Aug. 12, 2016—Beginning in January of this year, Austin’s city-owned utility, Austin Energy, has had its proposed commercial and residential rate changes under review. The City Council supplied an impartial hearing examiner and formed the Austin Energy Oversight Committee to oversee the rate case. Since that time, several interest groups have spoken up against the proposed rates in public hearings, including during one held this month.
Of particular concern to low-income advocates is the proposal to set a fixed rate for residential users that would penalize those who use the least amount of energy. The proposed flat rate would benefit households that generally use more electricity, but for those struggling to make ends meet by reducing their energy usage in an effort to save money, the flat rate is potentially harmful.
Already during this rate case, advocacy groups such as Public Citizen and Sierra Club have argued that low-income households have high home energy burdens, a claim supported by numerous studies. According to one industry-backed study, titled Energy Cost Impacts on American Families, households that earn less than $50,000 a year pay 23 percent of their annual income on home heating and cooling costs. That is considerably more than those who make more than $50,000, who only pay 7 percent of their annual income on home heating and/or cooling bills. According to this study, 48 percent of American families fall into that less than $50,000 a year category.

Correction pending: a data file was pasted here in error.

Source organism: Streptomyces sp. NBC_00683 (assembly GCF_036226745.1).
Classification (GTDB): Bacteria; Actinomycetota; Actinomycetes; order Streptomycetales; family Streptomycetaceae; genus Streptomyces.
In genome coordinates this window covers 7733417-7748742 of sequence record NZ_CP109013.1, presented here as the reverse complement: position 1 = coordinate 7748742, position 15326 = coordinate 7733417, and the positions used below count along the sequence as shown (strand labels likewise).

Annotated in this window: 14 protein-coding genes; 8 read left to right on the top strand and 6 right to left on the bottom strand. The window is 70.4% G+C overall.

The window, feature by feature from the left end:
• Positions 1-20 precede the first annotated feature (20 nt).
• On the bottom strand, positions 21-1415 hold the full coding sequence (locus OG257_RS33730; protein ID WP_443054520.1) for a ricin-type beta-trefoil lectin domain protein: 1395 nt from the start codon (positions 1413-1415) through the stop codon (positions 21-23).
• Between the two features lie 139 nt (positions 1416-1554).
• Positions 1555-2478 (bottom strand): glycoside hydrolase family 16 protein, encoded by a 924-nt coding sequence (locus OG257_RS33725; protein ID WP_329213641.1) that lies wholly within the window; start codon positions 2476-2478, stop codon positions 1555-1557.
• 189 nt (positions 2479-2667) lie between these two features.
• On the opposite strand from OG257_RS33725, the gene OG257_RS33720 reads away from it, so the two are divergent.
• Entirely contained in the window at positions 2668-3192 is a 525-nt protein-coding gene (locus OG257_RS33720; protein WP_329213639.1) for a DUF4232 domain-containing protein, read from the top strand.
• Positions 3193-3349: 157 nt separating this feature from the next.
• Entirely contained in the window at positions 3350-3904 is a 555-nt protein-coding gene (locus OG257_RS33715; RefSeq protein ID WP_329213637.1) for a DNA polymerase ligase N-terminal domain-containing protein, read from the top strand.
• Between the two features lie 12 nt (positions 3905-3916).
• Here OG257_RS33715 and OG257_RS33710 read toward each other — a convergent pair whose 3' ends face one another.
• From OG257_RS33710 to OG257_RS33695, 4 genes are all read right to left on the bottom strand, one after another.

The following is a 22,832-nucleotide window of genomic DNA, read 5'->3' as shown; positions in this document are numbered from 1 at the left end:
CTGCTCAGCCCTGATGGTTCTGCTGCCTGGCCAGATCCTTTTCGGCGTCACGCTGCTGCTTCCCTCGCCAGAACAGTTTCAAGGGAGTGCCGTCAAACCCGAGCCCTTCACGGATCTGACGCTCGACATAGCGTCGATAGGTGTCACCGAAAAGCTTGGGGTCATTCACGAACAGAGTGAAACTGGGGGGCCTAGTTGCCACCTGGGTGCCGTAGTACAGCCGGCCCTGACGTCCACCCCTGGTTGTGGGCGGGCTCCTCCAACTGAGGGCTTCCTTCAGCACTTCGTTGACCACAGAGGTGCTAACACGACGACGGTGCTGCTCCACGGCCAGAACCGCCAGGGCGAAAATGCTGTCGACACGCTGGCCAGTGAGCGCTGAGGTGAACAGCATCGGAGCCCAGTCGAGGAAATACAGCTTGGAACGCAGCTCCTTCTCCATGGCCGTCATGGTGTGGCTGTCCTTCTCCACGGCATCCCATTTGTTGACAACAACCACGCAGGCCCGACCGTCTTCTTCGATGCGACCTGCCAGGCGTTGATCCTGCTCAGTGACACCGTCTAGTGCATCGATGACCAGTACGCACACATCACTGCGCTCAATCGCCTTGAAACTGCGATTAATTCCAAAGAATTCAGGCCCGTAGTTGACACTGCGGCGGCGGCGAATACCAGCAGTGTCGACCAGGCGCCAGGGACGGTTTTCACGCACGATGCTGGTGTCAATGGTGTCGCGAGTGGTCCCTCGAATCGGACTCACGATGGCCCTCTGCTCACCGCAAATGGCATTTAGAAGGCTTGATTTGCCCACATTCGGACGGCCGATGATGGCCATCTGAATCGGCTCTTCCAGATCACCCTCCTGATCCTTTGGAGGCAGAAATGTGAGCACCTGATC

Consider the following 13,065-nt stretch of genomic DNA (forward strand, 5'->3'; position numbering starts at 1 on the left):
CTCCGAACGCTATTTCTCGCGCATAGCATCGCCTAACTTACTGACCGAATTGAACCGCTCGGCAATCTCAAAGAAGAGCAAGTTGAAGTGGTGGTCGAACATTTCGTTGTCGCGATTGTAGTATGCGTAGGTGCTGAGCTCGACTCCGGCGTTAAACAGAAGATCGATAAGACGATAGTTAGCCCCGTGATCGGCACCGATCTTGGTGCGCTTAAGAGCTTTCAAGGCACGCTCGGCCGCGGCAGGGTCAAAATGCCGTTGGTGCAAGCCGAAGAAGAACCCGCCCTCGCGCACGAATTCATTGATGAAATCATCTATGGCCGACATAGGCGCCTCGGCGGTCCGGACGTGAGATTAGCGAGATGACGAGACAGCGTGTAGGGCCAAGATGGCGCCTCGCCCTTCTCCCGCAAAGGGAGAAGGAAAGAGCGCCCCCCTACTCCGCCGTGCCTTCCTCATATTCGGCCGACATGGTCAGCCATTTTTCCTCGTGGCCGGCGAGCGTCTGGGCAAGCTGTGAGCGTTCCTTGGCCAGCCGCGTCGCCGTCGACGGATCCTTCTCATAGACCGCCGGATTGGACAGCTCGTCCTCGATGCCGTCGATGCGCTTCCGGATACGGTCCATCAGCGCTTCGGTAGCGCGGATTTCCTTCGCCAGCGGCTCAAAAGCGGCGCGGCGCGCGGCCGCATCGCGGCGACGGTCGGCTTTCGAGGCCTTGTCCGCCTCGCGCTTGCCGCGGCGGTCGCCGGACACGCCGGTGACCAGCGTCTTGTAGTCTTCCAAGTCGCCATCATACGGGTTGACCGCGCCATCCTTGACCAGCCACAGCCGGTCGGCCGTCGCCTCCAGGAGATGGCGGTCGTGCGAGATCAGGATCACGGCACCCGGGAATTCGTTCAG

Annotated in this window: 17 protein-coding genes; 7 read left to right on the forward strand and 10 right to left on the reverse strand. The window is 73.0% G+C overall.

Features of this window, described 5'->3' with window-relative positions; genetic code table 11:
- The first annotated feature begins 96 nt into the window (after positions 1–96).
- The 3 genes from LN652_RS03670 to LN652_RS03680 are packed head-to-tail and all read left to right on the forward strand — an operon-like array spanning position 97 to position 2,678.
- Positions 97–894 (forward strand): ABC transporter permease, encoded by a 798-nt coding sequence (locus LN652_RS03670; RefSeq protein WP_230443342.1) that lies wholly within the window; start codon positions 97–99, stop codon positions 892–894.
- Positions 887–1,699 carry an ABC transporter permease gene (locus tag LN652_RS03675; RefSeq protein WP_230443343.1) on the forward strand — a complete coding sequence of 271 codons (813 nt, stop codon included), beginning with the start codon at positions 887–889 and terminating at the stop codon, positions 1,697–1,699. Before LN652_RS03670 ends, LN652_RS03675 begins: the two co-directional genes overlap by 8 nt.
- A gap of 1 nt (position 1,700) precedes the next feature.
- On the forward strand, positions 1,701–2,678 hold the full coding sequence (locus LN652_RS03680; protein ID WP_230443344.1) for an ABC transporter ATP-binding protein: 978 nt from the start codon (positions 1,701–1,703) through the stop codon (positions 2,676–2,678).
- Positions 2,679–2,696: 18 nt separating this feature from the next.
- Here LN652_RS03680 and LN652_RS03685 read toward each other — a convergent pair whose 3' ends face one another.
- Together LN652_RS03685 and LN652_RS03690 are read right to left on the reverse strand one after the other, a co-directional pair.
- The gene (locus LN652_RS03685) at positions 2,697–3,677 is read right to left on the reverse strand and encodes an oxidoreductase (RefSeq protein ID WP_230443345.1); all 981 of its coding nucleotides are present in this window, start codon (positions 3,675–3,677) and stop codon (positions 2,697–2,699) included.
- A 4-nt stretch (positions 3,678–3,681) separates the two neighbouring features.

In Austin’s Travis County alone, according to the most recent Home Energy Affordability Gap report by low-income advocate Roger Colton, there are over 111,000 households whose income falls below 150 percent of the federal poverty line (FPL). In Texas, to qualify for LIHEAP, the household must fall below that 150 percent line. Austin Energy defends its proposed rate plan, stating that the households that are in the lowest tiers of usage don’t actually pay for the cost of generating or supplying that energy to their homes. It also claims that many low-income households are actually in higher tiers during the majority of the year, so the flat rate wouldn’t be that great of a hike.
The Committee is expected to make its decision by the end of August. Any rate changes approved by the Austin City Council are expected to start in January 2017.
Sources: Media Sources, Austin City Council, Austin Energy